Athletics

Bolt: I don't fear Gatlin

Jamaican superstar ready for showdown with American in what is being billed as a Good v Evil battle

A classic Michael Phelps performance ended the swimming legend's career yesterday morning (Singapore time) with 23 Olympic gold medals, before handing over the Rio Games centre stage to Usain Bolt.

Bolt and Justin Gatlin are poised for the final chapter of their long rivalry in the 100 metres final in Rio de Janeiro this morning (9.25am) when they are expected to duel once more for the title of fastest man on the planet.

The 29-year-old Bolt told the French newspaper Le Parisien yesterday that Gatlin - the fastest man this year - "holds no fear for me" and that athletics, mired in a major drugs scandal, needs him to beat a rival snared twice for doping.

The two sprinters easily negotiated their opening heats on a raucous morning session at the Olympic Stadium on Saturday, with the 34-year-old Gatlin topping the qualifying times with a tidy 10.01 seconds.

Jamaican superstar Bolt, bidding to win 100m, 200m and 4x100m titles for a third straight Games, was fourth quickest in 10.07sec.

After his race, Bolt said that he was pleased to have got off the mark without any problems.

"I'm feeling good. I'm happy. As I said, I've got the first one out of the way so I'm happy about that," Bolt said, predicting a fast semi-final (he will run in Lane 5 in the second semi at about 8.07am).

"It's definitely going to be a good semi-final. There are a lot of guys running fast. It's good. It gets you running and gets you up to speed to go out there in the final."

Gatlin, who will run in Lane 5 in the third semi-final at about 8.14am, said he was kept on his toes by a crop of young sprinters.

DIFFERENT BREED

"These young guys coming up, it's a different breed," he said.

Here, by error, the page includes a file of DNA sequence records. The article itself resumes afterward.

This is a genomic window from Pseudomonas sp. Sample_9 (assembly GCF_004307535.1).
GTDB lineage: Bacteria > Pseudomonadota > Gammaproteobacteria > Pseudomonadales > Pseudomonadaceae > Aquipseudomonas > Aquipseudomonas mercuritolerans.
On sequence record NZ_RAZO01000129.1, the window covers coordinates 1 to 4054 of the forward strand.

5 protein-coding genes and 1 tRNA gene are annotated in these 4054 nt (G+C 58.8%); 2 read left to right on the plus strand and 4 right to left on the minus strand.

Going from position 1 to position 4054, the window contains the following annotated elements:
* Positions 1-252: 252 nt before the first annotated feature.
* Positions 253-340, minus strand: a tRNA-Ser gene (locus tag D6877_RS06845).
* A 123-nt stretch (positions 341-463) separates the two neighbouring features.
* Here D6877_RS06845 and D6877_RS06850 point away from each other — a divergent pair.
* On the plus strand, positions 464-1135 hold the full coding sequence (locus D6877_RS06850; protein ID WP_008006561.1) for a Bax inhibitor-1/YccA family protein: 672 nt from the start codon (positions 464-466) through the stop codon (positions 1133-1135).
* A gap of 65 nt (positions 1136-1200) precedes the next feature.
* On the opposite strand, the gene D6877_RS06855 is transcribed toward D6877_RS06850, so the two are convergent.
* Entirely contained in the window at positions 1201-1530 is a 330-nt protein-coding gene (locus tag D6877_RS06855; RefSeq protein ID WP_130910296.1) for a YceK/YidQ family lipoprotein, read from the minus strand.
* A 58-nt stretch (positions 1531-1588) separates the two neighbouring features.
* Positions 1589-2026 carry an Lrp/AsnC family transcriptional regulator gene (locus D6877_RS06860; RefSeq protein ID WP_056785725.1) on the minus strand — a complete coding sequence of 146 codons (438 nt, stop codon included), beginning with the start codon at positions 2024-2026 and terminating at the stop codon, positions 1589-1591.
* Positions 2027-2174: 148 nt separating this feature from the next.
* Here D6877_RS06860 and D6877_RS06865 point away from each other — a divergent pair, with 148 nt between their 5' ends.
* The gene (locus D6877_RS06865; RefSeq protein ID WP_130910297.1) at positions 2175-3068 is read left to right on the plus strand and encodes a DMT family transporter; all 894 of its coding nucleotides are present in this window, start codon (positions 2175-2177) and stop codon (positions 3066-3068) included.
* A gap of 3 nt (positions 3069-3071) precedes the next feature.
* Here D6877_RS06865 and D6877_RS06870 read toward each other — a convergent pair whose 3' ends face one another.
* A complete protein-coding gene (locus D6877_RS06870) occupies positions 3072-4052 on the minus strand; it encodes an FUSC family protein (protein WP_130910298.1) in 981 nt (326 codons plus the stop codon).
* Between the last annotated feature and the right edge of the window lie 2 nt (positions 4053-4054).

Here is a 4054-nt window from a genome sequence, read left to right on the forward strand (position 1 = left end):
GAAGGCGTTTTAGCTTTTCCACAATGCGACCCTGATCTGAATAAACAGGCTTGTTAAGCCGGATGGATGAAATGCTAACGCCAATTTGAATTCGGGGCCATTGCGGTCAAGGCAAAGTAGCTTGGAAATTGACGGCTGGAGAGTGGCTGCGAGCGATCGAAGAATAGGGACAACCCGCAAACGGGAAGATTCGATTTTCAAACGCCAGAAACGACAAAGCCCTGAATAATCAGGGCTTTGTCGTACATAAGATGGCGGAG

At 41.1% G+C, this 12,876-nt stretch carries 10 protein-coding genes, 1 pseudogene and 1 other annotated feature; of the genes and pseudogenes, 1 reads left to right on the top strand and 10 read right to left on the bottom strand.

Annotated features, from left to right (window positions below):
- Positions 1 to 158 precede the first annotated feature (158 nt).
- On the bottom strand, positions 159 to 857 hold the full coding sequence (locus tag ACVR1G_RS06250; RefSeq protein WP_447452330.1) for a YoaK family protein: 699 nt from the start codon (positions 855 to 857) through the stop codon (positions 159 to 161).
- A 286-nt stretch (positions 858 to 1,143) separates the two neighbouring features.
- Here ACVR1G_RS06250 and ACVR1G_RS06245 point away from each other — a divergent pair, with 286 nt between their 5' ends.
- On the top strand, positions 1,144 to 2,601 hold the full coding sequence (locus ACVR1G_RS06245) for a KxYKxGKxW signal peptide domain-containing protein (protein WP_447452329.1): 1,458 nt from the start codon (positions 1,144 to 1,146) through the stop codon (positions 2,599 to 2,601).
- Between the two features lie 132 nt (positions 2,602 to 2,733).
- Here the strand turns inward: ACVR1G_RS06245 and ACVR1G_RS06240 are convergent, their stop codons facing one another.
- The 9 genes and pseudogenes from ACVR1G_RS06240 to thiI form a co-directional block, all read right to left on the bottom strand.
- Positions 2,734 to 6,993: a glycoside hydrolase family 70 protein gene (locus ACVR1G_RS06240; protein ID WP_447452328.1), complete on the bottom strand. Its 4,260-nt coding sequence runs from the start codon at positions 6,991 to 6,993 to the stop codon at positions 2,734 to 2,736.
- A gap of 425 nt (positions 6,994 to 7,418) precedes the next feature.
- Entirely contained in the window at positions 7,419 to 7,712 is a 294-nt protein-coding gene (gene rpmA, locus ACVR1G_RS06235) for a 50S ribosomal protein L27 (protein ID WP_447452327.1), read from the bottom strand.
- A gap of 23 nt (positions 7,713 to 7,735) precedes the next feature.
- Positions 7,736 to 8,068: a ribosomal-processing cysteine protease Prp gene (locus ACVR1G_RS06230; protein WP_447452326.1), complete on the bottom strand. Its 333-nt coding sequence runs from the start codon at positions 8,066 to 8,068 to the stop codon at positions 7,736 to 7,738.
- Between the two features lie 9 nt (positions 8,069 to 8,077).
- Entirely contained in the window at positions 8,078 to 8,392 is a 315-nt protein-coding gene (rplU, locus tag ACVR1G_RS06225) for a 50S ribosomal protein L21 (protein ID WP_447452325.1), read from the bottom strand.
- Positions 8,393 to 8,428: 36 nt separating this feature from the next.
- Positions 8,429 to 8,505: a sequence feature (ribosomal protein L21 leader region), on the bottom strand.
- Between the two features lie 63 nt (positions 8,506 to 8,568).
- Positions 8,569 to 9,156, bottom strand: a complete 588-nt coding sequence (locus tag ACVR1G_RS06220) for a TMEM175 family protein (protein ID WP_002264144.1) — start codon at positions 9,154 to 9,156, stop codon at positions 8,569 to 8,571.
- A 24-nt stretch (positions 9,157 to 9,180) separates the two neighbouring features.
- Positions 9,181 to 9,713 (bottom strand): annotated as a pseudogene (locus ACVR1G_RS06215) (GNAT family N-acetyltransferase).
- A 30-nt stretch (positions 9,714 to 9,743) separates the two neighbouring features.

"They're running with their heart, they're trying for the finish line and going for that podium."

Gatlin, who has twice been suspended for doping offences, has faced criticism from even within his own team at these Olympics, with teenage swimming gold medallist Lilly King saying last week that athletes like him should not be allowed to compete.

Asked about the young swimmer's remarks, Gatlin shot back: "I don't even know who Lilly King is - she does swimming, not track and field. I'm not worried about that.

"I've come back and done what I need to do. I've worked hard to get back to here, I've been tested like everyone else and I believe in the system like everyone else."

It all points to a scintillating showdown between Bolt and Gatlin in the final and American running legend Michael Johnson is confident that Bolt will prove that he is still the fastest man in the world.

"Usain Bolt's success relies on three things. Take one out and his career would not be what it is," said the 48-year-old Johnson, who won four Olympic gold medals, eight World Championships and still holds the world and Olympic records in the 400m.

"One, he was fortunate to be blessed with a tremendous talent. All Olympians have superior talent compared to normal people.

"But Jesse Owens, Carl Lewis and Bolt have natural talent even superior to that. Unique talent.

"Second, it then takes a lot of hard and smart work, and that is central to success.

"The third thing is most important - knowing yourself as an athlete.

"What sort of mindset do you need to be in every day to get the best out of training? What sort of environment do you need? What is your pre-race routine?

"Usain knows absolutely what he has to do to be at his best.

"Technically, Bolt has changed a few things, he has made his running a bit cleaner.

"Because he is so much the world's best, he'll be good enough to win the gold." - Wire Services.

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